Canada’s municipalities are routinely missing the spending targets in their budgets by large amounts and undermining the ability of voters to hold them accountable, according to a new study from the C.D. Howe Institute.
In their report, Wild Numbers: Getting Better Fiscal Accountability in Canada’s Municipalities, authors William B.P. Robson and Farah Omran compare the annual spending projections of Canada’s 31 most populous municipalities over the past nine years to their end-of-year financial results. They find, in almost all those municipalities, the numbers – which are typically confusing – are badly off the mark.
“The budgets of the majority of Canada’s municipalities give little useful insight to councillors, ratepayers or voters about what their city will spend during the upcoming year,” said Robson, C.D. Howe Institute president and CEO.
Comparing the budgeted versus actual spending totals over the nine-year period, the authors find, on average, Canada’s major municipalities missed their budget targets, under- or over-shooting, by a startling nine per cent annually. Even the best performers, Burnaby and Halifax, showed annual misses averaging about four per cent over the nine years, while the worst performers, Vaughan and Halton, had annual misses averaging, respectively, about 17 per cent and 27 per cent.
Part of the problem, the authors note, is municipalities typically prepare their budgets on a different basis of accounting than they use in their end-of-year financial statements. They expense capital projects over time in their financial statements, as other governments and most private entities do, yet budget them on a cash basis, which exaggerates the ups and downs of outlays. And whereas their financial statements consolidate all their activities, budgets often net items such as utilities out, which makes the municipality’s claim on citizens look misleadingly small. These discrepancies alone limit the usefulness of budget projections as guides to what will actually happen.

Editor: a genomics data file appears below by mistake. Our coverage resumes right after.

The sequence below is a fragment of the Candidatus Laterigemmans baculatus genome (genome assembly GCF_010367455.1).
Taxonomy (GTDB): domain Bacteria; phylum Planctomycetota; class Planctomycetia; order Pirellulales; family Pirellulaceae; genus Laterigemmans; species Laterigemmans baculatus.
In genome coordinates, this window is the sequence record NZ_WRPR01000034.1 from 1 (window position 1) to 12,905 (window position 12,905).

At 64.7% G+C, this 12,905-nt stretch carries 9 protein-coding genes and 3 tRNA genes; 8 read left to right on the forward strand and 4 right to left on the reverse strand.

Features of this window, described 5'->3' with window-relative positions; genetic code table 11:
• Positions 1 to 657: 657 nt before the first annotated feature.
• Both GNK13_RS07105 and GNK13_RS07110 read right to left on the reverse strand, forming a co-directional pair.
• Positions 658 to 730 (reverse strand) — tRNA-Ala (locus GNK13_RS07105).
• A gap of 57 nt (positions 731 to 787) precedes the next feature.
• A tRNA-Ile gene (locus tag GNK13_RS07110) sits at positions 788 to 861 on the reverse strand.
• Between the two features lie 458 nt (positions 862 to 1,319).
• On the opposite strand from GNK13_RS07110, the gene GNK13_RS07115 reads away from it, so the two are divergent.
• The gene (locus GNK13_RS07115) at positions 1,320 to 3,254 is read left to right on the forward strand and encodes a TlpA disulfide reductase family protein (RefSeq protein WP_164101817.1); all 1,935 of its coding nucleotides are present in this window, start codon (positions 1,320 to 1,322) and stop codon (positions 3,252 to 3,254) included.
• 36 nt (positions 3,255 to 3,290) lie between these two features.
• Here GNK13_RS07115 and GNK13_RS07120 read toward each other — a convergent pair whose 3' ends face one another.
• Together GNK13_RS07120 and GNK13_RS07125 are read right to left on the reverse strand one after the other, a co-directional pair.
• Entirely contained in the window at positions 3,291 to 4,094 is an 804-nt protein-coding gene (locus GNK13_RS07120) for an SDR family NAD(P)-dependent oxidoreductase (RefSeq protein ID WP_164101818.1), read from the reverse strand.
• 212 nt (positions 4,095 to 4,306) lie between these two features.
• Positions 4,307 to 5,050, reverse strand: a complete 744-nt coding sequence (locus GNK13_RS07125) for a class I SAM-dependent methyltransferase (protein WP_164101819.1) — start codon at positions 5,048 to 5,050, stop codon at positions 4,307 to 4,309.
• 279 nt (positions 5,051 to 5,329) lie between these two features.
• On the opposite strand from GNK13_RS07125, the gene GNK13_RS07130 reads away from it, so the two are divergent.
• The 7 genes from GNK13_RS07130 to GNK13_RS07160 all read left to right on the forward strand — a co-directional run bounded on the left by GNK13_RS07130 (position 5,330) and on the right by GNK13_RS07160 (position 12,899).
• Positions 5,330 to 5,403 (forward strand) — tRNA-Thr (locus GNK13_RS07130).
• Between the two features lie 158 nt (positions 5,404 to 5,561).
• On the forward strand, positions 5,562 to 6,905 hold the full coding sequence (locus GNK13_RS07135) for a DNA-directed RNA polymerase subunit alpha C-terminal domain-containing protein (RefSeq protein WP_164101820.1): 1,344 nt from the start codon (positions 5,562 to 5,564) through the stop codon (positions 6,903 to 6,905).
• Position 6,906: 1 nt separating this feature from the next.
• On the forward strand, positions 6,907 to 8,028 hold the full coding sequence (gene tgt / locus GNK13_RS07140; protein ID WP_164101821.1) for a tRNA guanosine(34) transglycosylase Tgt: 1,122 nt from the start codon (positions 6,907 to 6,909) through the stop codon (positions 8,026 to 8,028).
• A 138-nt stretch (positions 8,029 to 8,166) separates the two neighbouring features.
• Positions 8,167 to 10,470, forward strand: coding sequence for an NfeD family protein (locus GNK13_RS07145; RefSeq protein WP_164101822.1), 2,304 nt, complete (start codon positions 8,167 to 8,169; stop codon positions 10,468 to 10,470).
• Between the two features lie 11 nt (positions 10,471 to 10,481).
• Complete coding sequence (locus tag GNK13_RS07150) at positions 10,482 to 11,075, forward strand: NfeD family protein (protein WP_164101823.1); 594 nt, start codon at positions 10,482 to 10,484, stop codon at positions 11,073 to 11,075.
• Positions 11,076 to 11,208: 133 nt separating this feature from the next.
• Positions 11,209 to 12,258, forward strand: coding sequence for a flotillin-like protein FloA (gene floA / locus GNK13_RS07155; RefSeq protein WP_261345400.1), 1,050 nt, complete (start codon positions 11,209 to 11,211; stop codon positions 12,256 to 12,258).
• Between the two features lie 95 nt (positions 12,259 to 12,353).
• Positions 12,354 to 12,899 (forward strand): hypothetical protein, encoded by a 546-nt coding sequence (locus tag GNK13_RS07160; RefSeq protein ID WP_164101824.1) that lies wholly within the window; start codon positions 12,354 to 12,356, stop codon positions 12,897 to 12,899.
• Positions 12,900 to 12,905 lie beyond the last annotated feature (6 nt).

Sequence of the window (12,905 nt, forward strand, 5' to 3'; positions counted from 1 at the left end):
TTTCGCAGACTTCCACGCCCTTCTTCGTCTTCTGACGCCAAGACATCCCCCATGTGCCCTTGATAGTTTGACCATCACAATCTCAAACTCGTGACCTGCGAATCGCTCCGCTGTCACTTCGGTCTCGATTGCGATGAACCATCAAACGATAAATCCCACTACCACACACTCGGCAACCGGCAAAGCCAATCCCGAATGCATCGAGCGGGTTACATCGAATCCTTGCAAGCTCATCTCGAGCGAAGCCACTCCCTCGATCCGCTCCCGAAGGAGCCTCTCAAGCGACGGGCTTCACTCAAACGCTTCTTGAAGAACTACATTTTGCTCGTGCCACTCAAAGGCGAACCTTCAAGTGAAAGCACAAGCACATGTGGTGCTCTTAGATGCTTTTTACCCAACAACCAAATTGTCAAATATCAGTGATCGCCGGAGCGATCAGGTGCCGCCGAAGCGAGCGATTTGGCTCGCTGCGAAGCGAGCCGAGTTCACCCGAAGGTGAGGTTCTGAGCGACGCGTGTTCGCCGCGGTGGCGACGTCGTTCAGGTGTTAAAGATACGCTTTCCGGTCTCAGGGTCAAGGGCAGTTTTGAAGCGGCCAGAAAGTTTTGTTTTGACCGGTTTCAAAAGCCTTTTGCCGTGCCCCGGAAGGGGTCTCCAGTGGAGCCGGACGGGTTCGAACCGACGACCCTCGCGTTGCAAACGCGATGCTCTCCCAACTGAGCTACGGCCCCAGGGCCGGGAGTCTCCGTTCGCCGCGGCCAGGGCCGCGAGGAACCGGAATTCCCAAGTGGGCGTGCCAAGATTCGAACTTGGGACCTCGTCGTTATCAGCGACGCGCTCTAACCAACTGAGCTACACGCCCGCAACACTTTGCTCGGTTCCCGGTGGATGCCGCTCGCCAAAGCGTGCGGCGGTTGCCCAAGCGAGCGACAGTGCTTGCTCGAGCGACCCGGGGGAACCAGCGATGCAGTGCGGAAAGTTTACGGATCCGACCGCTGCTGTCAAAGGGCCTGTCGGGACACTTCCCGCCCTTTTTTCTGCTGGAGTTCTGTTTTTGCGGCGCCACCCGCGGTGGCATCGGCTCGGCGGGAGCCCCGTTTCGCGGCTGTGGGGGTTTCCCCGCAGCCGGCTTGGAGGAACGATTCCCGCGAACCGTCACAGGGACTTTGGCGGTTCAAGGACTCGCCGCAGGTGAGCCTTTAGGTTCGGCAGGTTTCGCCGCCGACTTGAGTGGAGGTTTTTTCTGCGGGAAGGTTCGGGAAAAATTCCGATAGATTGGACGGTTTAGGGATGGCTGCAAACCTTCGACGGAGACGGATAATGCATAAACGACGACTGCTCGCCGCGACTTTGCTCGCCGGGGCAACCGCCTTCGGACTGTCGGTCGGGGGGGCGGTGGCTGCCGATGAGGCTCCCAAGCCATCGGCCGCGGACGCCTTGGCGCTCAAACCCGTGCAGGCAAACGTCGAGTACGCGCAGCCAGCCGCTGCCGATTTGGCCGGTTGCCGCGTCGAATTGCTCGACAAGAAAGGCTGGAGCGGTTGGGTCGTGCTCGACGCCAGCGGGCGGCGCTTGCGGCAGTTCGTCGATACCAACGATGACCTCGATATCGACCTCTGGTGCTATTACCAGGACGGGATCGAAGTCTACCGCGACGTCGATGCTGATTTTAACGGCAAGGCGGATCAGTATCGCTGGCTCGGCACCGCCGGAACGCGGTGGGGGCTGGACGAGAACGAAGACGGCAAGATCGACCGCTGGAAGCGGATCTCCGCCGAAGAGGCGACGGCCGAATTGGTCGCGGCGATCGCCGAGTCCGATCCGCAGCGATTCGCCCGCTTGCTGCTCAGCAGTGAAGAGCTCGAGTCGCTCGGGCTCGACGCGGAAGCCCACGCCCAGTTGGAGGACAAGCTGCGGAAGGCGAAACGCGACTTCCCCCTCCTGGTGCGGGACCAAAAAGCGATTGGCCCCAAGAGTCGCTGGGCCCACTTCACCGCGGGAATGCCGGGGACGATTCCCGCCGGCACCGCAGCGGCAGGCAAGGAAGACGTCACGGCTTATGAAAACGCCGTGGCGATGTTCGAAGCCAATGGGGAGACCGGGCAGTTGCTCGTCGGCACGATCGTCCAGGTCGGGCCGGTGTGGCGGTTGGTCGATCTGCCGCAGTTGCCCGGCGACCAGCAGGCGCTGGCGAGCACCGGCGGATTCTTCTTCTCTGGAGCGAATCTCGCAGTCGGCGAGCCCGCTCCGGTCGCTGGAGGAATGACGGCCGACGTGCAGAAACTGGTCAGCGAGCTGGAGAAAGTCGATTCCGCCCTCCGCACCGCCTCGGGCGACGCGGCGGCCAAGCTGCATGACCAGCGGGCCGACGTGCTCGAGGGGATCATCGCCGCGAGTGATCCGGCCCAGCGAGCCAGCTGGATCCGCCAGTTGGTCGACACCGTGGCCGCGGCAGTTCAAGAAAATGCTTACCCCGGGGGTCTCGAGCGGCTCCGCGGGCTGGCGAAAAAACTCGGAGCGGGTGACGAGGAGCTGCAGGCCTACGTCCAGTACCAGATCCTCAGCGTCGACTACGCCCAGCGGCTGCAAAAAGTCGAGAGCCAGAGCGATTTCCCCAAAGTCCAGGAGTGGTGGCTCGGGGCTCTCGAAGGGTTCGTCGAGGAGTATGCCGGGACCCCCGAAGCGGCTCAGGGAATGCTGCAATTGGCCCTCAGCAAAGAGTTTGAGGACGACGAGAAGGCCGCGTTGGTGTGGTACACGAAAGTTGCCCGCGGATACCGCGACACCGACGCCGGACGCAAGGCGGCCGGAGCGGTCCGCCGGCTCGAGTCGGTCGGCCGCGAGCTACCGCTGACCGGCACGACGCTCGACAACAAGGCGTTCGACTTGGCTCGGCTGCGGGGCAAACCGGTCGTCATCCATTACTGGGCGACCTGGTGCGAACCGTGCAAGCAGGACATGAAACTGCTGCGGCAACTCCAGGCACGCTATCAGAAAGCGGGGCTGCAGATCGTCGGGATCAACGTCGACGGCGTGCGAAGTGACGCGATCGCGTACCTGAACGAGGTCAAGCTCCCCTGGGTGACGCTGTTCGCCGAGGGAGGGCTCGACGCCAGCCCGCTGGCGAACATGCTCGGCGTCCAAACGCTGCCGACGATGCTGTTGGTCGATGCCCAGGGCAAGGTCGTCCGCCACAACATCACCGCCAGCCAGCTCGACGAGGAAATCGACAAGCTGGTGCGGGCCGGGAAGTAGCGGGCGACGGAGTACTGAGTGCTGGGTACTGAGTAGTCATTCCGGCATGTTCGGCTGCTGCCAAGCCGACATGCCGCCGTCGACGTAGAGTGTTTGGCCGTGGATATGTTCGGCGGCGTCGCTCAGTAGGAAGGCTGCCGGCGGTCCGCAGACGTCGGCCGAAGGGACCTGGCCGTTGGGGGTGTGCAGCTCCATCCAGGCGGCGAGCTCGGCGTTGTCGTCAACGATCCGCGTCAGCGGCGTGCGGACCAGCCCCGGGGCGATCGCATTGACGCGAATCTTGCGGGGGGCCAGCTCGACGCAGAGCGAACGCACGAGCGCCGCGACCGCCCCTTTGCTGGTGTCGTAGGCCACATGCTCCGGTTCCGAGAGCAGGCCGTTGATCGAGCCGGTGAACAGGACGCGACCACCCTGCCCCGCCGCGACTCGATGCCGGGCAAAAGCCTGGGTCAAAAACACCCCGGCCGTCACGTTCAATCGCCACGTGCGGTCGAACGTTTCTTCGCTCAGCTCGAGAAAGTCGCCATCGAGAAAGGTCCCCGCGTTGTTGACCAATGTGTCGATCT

The report recommends municipalities need to start presenting their budgets on the same basis – using public sector accounting standards – as they present their financial results. Councillors, ratepayers and voters should hold municipal governments to account for presenting budget numbers that represent what the government actually plans to do.
“More informative budgets would help citizens and elected representatives understand their cities’ financial positions, and encourage better financing and investment decisions,” said Robson.
Matthew Henry photo